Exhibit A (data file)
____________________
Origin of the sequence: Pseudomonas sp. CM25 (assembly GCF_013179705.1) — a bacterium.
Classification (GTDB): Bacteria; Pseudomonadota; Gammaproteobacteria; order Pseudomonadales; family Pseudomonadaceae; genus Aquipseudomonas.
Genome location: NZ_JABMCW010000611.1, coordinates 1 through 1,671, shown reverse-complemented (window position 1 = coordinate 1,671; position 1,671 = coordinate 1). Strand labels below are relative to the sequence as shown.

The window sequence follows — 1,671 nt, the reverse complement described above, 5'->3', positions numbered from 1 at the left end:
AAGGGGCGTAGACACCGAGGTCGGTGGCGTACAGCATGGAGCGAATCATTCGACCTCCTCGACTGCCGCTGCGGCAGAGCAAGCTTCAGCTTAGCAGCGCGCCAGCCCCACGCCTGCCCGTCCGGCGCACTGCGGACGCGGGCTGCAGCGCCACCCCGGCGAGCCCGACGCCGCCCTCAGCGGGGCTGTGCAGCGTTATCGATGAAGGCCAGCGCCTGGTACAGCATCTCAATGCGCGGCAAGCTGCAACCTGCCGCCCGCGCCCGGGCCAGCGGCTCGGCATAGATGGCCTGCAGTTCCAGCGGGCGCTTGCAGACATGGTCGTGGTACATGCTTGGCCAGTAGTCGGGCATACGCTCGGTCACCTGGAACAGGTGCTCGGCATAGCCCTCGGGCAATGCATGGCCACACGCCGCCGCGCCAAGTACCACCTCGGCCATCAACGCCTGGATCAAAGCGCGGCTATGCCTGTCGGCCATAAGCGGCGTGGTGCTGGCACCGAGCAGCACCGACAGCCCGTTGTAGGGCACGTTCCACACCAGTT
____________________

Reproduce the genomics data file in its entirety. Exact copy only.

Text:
Origin of the sequence: Pseudomonas sp. CM25 (assembly GCF_013179705.1) — a bacterium.
Classification (GTDB): Bacteria; Pseudomonadota; Gammaproteobacteria; order Pseudomonadales; family Pseudomonadaceae; genus Aquipseudomonas.
Genome location: NZ_JABMCW010000611.1, coordinates 1 through 1,671, shown reverse-complemented (window position 1 = coordinate 1,671; position 1,671 = coordinate 1). Strand labels below are relative to the sequence as shown.

The window sequence follows — 1,671 nt, the reverse complement described above, 5'->3', positions numbered from 1 at the left end:
AAGGGGCGTAGACACCGAGGTCGGTGGCGTACAGCATGGAGCGAATCATTCGACCTCCTCGACTGCCGCTGCGGCAGAGCAAGCTTCAGCTTAGCAGCGCGCCAGCCCCACGCCTGCCCGTCCGGCGCACTGCGGACGCGGGCTGCAGCGCCACCCCGGCGAGCCCGACGCCGCCCTCAGCGGGGCTGTGCAGCGTTATCGATGAAGGCCAGCGCCTGGTACAGCATCTCAATGCGCGGCAAGCTGCAACCTGCCGCCCGCGCCCGGGCCAGCGGCTCGGCATAGATGGCCTGCAGTTCCAGCGGGCGCTTGCAGACATGGTCGTGGTACATGCTTGGCCAGTAGTCGGGCATACGCTCGGTCACCTGGAACAGGTGCTCGGCATAGCCCTCGGGCAATGCATGGCCACACGCCGCCGCGCCAAGTACCACCTCGGCCATCAACGCCTGGATCAAAGCGCGGCTATGCCTGTCGGCCATAAGCGGCGTGGTGCTGGCACCGAGCAGCACCGACAGCCCGTTGTAGGGCACGTTCCACACCAGTT